We can’t expect politicians to do it for us. Politicians are only going to be as determined to do something as their voters are. And if their smoking voters just retreat before every new antismoking edict, why should they not retreat also? As long as nobody is complaining loudly about it, they’ll carry on nodding through every single new atrocity that Tobacco Control proposes.

Cherie wrote:

As far as Drs. go I tell them from the start I want no lectures, at my age I am entitled to be left alone and I have no wish or intention to stop smoking, so far they accept that. Of course whatever kills me it will be ‘smoking related’ unless the insanity passes.

I think everybody is hoping that the insanity will soon pass, like a thunderstorm or something. But what if it doesn’t? In my reply, I wrote:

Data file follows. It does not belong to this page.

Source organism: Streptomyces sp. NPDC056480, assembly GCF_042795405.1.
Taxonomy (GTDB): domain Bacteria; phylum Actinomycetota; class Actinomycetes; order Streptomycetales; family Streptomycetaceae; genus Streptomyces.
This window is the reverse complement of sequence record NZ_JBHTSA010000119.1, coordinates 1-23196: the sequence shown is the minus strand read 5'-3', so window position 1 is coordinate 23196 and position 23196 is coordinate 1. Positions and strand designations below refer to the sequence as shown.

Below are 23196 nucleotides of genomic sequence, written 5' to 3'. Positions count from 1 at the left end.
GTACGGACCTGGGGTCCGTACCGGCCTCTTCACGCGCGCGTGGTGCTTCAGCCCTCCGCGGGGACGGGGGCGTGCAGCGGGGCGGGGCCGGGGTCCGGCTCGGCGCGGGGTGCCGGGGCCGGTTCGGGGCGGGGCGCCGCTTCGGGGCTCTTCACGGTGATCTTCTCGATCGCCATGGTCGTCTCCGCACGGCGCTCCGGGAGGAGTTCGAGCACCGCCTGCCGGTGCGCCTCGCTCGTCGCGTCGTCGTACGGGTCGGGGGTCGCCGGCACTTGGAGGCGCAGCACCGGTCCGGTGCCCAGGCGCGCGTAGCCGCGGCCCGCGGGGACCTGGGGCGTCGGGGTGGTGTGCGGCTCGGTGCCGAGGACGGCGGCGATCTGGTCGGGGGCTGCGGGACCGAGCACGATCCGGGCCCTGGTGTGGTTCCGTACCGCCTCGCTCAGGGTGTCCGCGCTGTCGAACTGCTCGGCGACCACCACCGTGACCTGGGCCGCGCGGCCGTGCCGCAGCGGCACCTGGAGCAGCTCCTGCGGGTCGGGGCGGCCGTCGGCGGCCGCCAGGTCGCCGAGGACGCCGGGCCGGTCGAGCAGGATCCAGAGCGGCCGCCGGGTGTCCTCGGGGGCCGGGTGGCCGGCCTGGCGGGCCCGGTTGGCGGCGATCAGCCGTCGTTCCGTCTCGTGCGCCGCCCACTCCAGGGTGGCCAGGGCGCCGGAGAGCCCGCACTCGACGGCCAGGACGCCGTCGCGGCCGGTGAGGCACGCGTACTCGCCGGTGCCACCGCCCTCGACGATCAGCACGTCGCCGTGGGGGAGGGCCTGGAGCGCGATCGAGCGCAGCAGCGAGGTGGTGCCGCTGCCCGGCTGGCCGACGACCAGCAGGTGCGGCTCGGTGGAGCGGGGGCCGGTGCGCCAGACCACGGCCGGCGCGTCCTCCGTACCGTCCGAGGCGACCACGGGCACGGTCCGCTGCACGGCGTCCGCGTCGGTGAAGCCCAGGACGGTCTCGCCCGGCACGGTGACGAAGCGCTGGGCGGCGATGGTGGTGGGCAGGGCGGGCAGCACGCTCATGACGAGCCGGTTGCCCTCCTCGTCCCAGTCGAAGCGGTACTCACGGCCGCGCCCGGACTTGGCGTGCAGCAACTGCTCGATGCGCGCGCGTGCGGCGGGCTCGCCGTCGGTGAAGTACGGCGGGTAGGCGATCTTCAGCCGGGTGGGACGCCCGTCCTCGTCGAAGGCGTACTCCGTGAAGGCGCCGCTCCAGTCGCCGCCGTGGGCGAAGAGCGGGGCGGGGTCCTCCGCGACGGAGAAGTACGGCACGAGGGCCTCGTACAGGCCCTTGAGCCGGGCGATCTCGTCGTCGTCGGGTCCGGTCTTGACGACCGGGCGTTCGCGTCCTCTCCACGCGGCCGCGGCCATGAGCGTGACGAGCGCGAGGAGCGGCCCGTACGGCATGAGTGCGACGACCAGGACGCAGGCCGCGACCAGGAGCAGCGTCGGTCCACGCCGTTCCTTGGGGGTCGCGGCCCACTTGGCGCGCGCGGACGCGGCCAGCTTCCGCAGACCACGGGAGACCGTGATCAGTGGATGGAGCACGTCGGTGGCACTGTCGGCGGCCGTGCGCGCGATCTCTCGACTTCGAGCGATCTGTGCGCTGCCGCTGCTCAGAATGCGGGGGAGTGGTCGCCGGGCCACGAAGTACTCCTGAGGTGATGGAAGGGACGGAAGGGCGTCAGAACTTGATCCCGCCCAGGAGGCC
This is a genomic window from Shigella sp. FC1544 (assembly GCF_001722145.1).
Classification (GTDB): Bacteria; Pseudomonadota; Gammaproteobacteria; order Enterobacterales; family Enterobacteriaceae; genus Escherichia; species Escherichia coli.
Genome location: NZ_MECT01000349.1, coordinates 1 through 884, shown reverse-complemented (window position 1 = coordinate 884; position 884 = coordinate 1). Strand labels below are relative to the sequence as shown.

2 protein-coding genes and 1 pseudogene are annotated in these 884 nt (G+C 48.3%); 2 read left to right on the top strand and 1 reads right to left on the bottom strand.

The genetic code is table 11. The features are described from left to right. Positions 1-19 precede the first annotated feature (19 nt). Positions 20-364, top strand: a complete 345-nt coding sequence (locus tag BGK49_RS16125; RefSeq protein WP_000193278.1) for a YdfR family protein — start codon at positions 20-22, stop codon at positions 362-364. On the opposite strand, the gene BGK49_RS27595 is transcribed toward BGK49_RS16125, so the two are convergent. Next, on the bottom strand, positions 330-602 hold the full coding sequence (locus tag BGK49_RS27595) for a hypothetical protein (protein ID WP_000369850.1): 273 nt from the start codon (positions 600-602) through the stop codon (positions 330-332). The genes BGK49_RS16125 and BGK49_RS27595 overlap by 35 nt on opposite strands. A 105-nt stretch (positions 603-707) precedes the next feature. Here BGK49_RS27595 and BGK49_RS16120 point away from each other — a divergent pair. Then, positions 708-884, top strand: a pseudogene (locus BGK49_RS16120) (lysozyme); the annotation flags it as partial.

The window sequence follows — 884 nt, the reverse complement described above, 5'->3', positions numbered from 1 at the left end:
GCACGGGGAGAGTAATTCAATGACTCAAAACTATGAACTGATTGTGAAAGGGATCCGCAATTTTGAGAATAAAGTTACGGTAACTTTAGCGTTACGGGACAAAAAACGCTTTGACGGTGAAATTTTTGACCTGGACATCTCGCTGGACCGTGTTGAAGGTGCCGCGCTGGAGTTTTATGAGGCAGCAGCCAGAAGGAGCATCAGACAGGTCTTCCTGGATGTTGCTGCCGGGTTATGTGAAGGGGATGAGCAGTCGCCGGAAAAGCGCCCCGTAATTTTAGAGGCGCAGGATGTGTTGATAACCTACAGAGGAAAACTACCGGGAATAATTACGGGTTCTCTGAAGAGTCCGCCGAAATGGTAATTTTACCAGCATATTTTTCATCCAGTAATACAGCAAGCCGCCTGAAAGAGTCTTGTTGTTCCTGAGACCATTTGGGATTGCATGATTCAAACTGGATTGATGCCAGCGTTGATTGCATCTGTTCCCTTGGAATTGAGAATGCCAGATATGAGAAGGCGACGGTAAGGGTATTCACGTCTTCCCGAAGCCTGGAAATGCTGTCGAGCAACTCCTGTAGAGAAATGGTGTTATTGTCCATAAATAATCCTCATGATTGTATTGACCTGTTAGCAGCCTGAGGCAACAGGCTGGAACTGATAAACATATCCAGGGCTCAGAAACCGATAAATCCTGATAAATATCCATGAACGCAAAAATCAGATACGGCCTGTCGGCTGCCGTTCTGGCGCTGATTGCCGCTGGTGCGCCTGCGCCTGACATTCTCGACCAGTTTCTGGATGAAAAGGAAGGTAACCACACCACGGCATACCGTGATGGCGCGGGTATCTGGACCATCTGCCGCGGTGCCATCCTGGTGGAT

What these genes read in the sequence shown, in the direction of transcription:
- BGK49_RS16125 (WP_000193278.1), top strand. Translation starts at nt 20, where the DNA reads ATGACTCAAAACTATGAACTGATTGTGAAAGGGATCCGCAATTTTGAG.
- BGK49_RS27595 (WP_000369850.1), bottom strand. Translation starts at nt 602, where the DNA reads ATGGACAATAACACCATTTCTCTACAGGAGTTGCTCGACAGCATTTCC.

This is one of the reasons I’ve turned against the NHS. I’ve realised that, once they no longer have to keep their customers happy, they become little tyrants. In fact, that may well be exactly where the insanity starts, and why it’s not going to end any time soon.

I phoned my local NHS dentist today. It was closed yesterday: they don’t work on Mondays (Nice work if you can get it!). And today I was told that treatment could only be done on Thursday, on a first-come first-serve basis in response to phone calls received first thing that morning. Why they couldn’t book people in before Thursday wasn’t explained. So everyone has to phone at 9 a.m. on Thursdays. The phone’s probably engaged all morning. Or maybe just not answered at all. Who needs customers?

So it looks like my local NHS dentist only works on Thursdays. And much the same must go for the rest of the staff, who’re hardly likely to show up if no dental treatment is being provided.. And they’re all most likely on full time wages.